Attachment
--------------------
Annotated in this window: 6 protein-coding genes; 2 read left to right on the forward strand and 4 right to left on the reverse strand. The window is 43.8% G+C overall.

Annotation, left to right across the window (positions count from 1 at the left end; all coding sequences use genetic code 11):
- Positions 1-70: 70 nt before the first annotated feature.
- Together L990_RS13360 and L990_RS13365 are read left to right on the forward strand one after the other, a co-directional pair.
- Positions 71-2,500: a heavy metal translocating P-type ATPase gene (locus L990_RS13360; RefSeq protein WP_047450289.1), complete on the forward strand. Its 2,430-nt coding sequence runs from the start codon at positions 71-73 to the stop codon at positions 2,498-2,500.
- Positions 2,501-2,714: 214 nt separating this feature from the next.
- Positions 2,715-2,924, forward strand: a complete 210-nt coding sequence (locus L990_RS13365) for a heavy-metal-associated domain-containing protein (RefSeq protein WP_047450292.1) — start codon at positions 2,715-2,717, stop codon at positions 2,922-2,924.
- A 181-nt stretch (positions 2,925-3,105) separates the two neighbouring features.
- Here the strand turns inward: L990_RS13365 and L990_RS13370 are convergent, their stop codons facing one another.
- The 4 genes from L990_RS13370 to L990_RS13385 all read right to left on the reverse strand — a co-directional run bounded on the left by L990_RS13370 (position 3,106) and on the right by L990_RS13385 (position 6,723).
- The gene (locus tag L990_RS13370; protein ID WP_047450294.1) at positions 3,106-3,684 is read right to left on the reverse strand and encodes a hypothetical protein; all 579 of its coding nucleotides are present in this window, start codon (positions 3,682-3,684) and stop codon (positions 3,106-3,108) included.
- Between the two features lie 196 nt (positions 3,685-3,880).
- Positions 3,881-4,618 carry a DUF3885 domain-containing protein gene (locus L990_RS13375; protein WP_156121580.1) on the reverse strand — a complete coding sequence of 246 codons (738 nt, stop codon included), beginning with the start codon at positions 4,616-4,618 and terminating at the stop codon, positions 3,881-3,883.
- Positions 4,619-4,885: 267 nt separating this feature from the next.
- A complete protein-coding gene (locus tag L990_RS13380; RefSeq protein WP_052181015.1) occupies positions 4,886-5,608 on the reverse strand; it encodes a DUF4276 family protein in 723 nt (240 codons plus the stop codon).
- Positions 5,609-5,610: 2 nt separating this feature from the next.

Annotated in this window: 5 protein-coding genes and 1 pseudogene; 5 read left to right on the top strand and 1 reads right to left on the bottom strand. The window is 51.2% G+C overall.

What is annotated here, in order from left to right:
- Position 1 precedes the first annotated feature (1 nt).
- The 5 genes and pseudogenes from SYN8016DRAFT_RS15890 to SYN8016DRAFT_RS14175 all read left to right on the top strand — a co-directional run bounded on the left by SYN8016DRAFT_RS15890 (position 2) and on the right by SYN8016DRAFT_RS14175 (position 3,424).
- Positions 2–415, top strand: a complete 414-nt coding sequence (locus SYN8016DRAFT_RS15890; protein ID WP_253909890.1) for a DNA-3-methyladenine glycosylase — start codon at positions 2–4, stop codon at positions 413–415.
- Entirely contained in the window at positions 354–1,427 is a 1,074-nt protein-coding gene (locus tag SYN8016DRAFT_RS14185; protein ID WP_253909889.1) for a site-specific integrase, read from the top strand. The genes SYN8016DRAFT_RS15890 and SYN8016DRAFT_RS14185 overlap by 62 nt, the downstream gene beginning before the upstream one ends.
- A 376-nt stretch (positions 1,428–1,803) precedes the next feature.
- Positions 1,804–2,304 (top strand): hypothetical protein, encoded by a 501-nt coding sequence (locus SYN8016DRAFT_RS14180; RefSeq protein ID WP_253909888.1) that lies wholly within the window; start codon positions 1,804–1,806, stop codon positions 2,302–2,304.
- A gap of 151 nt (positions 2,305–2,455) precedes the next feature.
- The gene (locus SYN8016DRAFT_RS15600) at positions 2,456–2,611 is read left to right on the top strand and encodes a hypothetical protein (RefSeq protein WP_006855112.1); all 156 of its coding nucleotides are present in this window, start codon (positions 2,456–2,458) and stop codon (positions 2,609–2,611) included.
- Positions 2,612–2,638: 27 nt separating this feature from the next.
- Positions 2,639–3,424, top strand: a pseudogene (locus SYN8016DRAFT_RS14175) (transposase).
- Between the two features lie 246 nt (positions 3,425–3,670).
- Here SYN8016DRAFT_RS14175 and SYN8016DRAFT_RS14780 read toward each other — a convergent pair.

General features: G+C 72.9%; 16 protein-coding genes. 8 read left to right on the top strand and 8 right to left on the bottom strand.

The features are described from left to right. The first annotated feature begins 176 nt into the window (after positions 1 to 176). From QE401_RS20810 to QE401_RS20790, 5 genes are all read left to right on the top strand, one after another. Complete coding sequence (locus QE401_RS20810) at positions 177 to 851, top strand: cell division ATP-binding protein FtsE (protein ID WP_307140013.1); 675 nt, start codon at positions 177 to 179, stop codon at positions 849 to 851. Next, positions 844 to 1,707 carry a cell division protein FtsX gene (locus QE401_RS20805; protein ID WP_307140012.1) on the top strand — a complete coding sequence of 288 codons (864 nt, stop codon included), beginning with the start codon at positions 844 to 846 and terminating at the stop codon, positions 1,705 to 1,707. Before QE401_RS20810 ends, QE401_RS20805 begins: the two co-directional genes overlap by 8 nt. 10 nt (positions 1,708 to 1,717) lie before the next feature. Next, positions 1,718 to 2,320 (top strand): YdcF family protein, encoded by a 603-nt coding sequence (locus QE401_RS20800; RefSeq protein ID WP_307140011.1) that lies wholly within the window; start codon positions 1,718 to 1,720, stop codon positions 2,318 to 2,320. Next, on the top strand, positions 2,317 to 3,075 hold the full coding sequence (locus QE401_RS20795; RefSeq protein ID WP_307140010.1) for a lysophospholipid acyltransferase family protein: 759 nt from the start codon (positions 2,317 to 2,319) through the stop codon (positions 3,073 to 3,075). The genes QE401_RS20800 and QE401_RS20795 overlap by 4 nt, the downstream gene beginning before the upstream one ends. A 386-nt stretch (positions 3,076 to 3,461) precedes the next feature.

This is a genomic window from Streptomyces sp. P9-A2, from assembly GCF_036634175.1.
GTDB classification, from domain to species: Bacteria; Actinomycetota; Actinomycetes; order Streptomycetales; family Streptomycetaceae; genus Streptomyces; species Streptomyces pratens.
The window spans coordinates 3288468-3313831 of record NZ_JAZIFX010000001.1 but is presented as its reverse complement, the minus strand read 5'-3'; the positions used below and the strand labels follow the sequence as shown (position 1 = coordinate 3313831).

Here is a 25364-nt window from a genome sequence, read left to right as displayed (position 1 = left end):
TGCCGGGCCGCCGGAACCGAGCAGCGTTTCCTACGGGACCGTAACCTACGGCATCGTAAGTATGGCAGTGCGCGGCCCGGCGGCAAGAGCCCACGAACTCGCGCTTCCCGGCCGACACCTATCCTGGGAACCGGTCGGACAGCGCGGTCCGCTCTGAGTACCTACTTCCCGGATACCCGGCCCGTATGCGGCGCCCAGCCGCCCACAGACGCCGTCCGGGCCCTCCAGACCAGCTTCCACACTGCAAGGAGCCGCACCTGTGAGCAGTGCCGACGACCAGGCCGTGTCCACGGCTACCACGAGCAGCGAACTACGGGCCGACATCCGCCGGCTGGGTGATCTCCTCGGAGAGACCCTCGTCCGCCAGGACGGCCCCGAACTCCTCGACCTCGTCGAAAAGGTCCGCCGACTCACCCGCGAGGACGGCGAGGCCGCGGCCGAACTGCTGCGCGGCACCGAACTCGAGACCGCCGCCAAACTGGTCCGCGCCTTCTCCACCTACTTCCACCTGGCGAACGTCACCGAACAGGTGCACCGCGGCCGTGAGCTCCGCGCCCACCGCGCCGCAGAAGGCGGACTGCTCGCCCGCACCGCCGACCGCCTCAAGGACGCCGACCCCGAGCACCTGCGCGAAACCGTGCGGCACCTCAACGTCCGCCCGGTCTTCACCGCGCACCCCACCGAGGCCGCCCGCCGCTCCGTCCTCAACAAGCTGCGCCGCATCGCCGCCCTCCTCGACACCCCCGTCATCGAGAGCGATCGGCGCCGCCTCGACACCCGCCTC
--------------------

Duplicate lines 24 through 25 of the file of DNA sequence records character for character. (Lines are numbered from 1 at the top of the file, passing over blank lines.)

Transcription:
- Positions 1,804–2,304 (top strand): hypothetical protein, encoded by a 501-nt coding sequence (locus SYN8016DRAFT_RS14180; RefSeq protein ID WP_253909888.1) that lies wholly within the window; start codon positions 1,804–1,806, stop codon positions 2,302–2,304.
- A gap of 151 nt (positions 2,305–2,455) precedes the next feature.